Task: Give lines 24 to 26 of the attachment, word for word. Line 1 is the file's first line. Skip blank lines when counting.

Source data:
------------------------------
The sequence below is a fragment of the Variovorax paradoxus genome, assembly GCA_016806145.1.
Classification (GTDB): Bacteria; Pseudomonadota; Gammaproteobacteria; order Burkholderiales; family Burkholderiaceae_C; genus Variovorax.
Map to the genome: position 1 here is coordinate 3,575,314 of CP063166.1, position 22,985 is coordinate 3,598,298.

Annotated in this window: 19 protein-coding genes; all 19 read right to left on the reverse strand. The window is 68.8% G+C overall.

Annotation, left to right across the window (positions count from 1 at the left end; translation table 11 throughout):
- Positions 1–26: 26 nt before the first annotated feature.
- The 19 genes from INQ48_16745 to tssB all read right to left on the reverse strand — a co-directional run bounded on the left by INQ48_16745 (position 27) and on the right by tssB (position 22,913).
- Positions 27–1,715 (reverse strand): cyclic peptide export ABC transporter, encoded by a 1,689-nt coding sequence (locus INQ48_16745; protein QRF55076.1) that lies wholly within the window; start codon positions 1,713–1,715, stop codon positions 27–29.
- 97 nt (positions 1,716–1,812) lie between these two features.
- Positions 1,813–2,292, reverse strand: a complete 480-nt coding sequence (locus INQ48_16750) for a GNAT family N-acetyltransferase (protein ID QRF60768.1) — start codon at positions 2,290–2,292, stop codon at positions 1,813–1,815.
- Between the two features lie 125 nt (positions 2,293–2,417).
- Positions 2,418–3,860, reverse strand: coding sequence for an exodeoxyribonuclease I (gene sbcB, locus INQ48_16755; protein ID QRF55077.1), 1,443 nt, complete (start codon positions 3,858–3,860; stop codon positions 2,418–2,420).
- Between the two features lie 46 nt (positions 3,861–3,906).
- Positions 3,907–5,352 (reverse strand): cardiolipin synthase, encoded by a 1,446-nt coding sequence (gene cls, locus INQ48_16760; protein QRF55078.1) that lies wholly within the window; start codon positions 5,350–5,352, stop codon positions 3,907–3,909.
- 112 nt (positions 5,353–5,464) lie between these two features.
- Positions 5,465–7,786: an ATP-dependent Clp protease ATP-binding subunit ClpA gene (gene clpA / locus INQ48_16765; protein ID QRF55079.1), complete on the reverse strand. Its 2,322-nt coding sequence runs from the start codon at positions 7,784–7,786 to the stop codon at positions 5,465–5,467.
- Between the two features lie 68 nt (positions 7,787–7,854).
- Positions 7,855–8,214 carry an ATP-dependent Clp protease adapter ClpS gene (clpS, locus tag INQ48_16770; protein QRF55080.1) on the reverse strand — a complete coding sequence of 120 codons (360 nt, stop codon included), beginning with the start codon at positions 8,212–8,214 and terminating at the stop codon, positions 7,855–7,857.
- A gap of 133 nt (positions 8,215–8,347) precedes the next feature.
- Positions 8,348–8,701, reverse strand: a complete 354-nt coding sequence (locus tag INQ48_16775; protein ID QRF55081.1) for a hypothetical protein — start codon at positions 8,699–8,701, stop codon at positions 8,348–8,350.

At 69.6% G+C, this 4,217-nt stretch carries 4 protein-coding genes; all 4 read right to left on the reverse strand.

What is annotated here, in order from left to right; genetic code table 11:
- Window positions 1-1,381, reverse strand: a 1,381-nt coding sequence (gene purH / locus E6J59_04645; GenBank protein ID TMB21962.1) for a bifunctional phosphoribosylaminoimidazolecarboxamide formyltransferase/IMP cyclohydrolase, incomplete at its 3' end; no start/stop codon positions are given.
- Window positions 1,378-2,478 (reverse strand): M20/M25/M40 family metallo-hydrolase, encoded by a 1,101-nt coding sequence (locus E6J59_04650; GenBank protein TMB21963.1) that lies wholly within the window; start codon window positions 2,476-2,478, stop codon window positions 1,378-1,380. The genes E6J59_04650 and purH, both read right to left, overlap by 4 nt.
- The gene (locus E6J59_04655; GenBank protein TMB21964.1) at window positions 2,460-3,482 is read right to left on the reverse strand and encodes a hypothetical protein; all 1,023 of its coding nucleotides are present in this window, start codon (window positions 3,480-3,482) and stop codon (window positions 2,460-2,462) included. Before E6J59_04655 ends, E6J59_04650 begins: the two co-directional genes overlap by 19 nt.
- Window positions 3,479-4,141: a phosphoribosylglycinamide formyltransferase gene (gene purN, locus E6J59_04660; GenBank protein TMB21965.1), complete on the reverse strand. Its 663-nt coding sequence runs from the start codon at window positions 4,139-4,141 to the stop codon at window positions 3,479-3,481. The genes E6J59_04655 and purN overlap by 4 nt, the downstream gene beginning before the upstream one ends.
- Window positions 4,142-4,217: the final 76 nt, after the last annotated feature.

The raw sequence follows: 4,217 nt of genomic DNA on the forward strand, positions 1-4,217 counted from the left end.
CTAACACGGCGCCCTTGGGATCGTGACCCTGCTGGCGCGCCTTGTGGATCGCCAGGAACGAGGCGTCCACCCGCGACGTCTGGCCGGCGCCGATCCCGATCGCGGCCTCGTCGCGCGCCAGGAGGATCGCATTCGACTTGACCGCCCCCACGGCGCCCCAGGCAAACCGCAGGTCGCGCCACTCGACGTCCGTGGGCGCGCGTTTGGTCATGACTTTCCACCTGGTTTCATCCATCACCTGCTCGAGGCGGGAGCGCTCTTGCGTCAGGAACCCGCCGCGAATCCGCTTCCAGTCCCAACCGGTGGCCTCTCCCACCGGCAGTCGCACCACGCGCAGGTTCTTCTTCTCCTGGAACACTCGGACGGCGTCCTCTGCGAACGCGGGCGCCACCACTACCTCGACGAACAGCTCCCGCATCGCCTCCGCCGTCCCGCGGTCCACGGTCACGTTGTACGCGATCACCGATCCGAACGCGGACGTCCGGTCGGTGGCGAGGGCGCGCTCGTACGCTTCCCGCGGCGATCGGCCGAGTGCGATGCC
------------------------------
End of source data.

- Window positions 1,378-2,478 (reverse strand): M20/M25/M40 family metallo-hydrolase, encoded by a 1,101-nt coding sequence (locus E6J59_04650; GenBank protein TMB21963.1) that lies wholly within the window; start codon window positions 2,476-2,478, stop codon window positions 1,378-1,380. The genes E6J59_04650 and purH, both read right to left, overlap by 4 nt.
- The gene (locus E6J59_04655; GenBank protein TMB21964.1) at window positions 2,460-3,482 is read right to left on the reverse strand and encodes a hypothetical protein; all 1,023 of its coding nucleotides are present in this window, start codon (window positions 3,480-3,482) and stop codon (window positions 2,460-2,462) included. Before E6J59_04655 ends, E6J59_04650 begins: the two co-directional genes overlap by 19 nt.
- Window positions 3,479-4,141: a phosphoribosylglycinamide formyltransferase gene (gene purN, locus E6J59_04660; GenBank protein TMB21965.1), complete on the reverse strand. Its 663-nt coding sequence runs from the start codon at window positions 4,139-4,141 to the stop codon at window positions 3,479-3,481. The genes E6J59_04655 and purN overlap by 4 nt, the downstream gene beginning before the upstream one ends.